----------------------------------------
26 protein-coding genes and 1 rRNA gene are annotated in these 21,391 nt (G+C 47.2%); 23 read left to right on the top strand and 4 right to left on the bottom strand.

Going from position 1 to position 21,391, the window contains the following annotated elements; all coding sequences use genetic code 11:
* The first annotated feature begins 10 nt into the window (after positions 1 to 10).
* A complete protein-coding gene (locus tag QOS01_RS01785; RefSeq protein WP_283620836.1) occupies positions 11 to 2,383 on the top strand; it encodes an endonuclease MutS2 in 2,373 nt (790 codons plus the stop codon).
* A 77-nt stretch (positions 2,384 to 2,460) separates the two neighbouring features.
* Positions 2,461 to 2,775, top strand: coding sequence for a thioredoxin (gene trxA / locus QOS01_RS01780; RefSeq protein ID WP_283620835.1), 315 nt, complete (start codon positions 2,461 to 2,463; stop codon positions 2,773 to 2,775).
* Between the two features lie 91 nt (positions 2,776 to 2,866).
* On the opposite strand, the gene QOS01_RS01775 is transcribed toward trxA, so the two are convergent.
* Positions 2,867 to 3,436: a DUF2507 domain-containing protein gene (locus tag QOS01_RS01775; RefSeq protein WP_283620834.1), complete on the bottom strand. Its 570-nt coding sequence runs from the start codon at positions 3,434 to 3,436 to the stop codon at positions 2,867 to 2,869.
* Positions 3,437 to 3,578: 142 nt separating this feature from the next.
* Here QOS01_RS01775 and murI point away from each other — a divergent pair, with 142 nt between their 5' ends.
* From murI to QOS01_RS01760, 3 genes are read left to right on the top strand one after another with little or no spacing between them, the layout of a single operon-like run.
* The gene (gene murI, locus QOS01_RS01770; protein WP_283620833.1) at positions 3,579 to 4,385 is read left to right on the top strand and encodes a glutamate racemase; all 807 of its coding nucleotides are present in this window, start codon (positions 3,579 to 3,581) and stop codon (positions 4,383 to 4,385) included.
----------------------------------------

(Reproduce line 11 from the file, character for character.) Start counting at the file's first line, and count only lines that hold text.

* Here QOS01_RS01775 and murI point away from each other — a divergent pair, with 142 nt between their 5' ends.